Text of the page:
Characterization of the CAP-gly point mutations: A) NMR spectrum of the G71P point mutation indicates the domain is folded, but perturbed globally compared to WT. B) Thermal denaturation of each point mutation and WT CAP-gly. The closed symbols represent ...

To address the extent of these perturbations, we characterized the thermal properties of each point mutation by CD (Fig. 2B). WT CAP-gly showed a single and reversible transition at 60 °C, while the mutation, Q74P, also produced a single transition at 45 °C and was reversible. The remaining point mutations, G59A, G71A and T72P, produced a broad, irreversible transition with a midpoint at 45 °C. These data further suggest that the point mutations affect the CAP-gly domain globally.

Next, we asked whether these point mutations affect the MT-binding properties of the CAP-gly domain. To do this, we used a standard MT precipitation assay; taxol-stabilized MTs (5 μM) were incubated with each point mutation (75 μM) and precipitated by centrifugation at 200,000 × G. SDS-PAGE analysis of the supernatant and the pelleted MTs revealed that each point mutation could be precipitated with MTs. We also observed minor precipitation of the domains with point mutations in the absence of MTs as compared to WT; however, each construct harboring a mutation bound MTs better than the WT construct (Fig. 3A).

Figure 3
Characterization of CAP-gly binding interactions: A) SDS-PAGE gel of the pelleted fraction of CAP-gly constructs in the presence and absence of MTs (see Supporting Information). B) Quantification of the intensities of precipitated fractions indicate that ...

To test whether the point mutations affected the interaction of the CAP-gly domain with EB1, we generated, expressed and purified an EB1 fragment (residues 194 to 268) that binds to the WT CAP-gly domain (9, 10, 14). We used SEC (size exclusion chromatography) to characterize their hydrodynamic properties and interaction. Each CAP-gly mutation and the WT CAP-gly eluted at 12.5 mL, while the EB1 construct eluted at 10.0 mL (Superdex G75 in PBS) (Fig. 3C). We note that EB1 is an elongated coiled coil (2 × MW = 17.4 kDa) and therefore elutes earlier than the CAP-gly domain (MW = 9.5 kDa). We observed a significant shift to an earlier elution volume for an admixture of the WT CAP-gly and EB1, as well as for the admixture of G59A and EB1. The elution profiles for admixtures of the remaining CAP-gly mutations and EB1 (where the CAP-gly domain was added at a 1.2-fold excess) appeared as a sum of the individual components. SDS-PAGE of both peaks (Fig. 3D) confirmed that WT and G59A co-eluted with EB1 while the other CAP-gly mutations did not (Fig. 3D). Although we could not test the dSBMA point mutation, G59S, point mutations identified in patients with Perry’s syndrome failed to bind to EB1.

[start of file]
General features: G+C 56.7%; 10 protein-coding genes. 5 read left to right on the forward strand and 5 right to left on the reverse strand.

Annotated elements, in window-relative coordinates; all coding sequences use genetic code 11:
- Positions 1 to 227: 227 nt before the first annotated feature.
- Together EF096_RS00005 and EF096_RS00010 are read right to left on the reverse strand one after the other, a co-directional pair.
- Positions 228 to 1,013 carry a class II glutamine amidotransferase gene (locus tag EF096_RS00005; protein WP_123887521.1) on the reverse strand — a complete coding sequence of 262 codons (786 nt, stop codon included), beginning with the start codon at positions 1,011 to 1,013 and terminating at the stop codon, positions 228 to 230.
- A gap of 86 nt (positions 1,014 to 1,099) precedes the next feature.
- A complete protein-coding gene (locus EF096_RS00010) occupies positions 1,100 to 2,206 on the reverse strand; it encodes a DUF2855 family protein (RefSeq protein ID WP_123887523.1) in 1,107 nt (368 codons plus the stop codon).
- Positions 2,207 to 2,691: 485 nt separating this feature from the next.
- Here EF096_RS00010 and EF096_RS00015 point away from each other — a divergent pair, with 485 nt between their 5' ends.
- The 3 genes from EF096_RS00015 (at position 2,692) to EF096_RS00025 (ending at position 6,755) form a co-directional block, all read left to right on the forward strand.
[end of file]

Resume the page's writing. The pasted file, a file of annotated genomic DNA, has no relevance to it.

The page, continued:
Taken together, the results of this study show that each point mutation identified in patients with Perry’s syndrome affects the EB1 interaction and the stability of the CAP-gly domain. These results also indicate that the mutations increase MT binding. Although we were unable to produce a soluble form of G59S to obtain a quantitative measure of its instability and to differentiate the dSBMA and Perry’s syndrome mutations, we did show that the mutations G59A (which we propose is an intermediate step to G59S sterically) is less stable than the WT domain and could bind to EB1. We infer that the additional steric clashes stemming from the G59S mutation produce unfolded protein under physiological conditions.

The role of these point mutations that lead to or compound the pathogenesis of these distinct diseases remains unclear. Previous studies showed that the G59S mutation leads to formation of inclusion bodies, suggesting that the loss of stability promotes aggregation (15). The point mutations found in Perry’s Syndrome also reduce the stability of the CAP-gly domain, but to a lesser degree. Relevant to the difference in stability, expression of these Perry’s syndrome point mutations in HEK293T cells also produced inclusion bodies, but to a lesser extent than the G59S mutation (3).

Recent findings also indicate that the CAP-gly domain in p150Glued is necessary for processes requiring greater dynein force production (e.g., spindle positioning) and microtubule organization, but not dynein-mediated, retrograde transport (7, 8, 16). In fact, deletion of the EB1 homolog in yeast phenocopied the G59S mutation as well as the deletion of the CAP-gly domain, indicating that they belong to the same pathway (8). The p150Glued G59S mutation that was expressed in mammalian cells also failed to colocalize with EB1 at the MT +TIP (15). Taken together, these observations also suggest that the loss of the CAP-gly:EB1 interaction could play an important role in disease progression.

Finally, although we observed that the Perry’s syndrome mutations increased MT binding, the role of the p150Glued CAP-gly domain in dynein-mediated cargo transport (e.g., processivity) appears to be minimal (7, 8, 16). Thus, this increase in MT binding is unlikely to be responsible for compounding the pathology of these diseases.

In summary, we provide biochemical and spectroscopic evidence using homogenous samples that these disease-related mutations reduce the stability of the CAP-gly domain and affect EB1 and MT binding. These studies also suggest future experiments need to differentiate the loss of EB1 binding, stability and potentially MT binding to better understand the roles of these point mutations in disease progression.

Supplementary Material

1_si_001

Footnotes

#Support provided in part by National Institutes of Health NCRR 5P20RR017716-07 (T.P) and The American Heart Association 0715196U (A.E.S)

SUPPORTING INFORMATION AVAILABLE : Materials, experimental procedures and additional spectra. This material is available free of charge via the Internet at http://pubs.acs.org